Identity Work as Ethical Self-Formation: The Case of Two Chinese English-as-Foreign-Language Teachers in the Context of Curriculum Reform
(2022) Frontiers in Psychology, 12, art. no. 774759, .
Curriculum reform urges teachers to constantly reflect on existing identities and develop probably whole new identities. Yet, in the wake of the poststructuralist view of identity as a complex matter of the social and the individual, of discourse and practice, and of agency and structure, teacher identity is a process of arguing for themselves and hence ethical and political in nature. Drawing on Foucault’s notion of ethical self-formation and its adoption by Clarke (2009a) “Diagram for Doing Identity Work” in teacher education research, this 2-year-long case study explores how two Chinese English-as-foreign-language (EFL) teachers engaged in identity work in a changing curricular landscape. The analysis of narrative frames and semistructured interviews reveals the relations between the relative stable and the evolving elements of teachers’ identity work, and the essential role of teachers’ ethical agency based on reflective and critical responsiveness to the contextual reality and the dynamic power relations during the reform. The findings argue for the importance of nourishing teachers’ reflective identity work and ethical agency during the turbulence of educational change. Copyright © 2022 Jiang.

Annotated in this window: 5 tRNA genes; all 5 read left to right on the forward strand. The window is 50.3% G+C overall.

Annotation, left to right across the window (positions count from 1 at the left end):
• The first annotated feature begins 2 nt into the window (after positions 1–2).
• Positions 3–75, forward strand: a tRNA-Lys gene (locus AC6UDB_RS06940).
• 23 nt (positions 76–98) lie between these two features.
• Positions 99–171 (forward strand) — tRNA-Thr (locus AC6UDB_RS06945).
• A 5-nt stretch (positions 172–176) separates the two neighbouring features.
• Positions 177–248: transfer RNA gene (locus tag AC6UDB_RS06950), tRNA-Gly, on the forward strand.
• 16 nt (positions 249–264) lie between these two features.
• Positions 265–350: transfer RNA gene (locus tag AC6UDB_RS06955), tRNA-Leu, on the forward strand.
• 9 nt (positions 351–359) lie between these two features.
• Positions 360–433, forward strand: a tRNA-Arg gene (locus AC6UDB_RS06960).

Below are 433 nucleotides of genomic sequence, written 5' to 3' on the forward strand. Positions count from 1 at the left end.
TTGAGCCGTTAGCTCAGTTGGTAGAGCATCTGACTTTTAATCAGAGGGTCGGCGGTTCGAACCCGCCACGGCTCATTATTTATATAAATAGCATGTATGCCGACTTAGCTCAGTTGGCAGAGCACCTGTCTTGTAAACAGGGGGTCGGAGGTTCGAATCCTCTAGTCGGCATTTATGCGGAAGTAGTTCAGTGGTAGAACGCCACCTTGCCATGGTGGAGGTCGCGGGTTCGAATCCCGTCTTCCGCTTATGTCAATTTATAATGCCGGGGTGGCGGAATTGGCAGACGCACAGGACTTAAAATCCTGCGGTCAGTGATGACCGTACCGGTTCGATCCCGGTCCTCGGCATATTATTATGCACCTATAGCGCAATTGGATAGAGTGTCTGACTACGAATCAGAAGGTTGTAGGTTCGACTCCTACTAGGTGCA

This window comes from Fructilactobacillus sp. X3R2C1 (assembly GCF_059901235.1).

Chinese EFL teachers; curriculum reform; ethical agency; ethical self-formation; identity work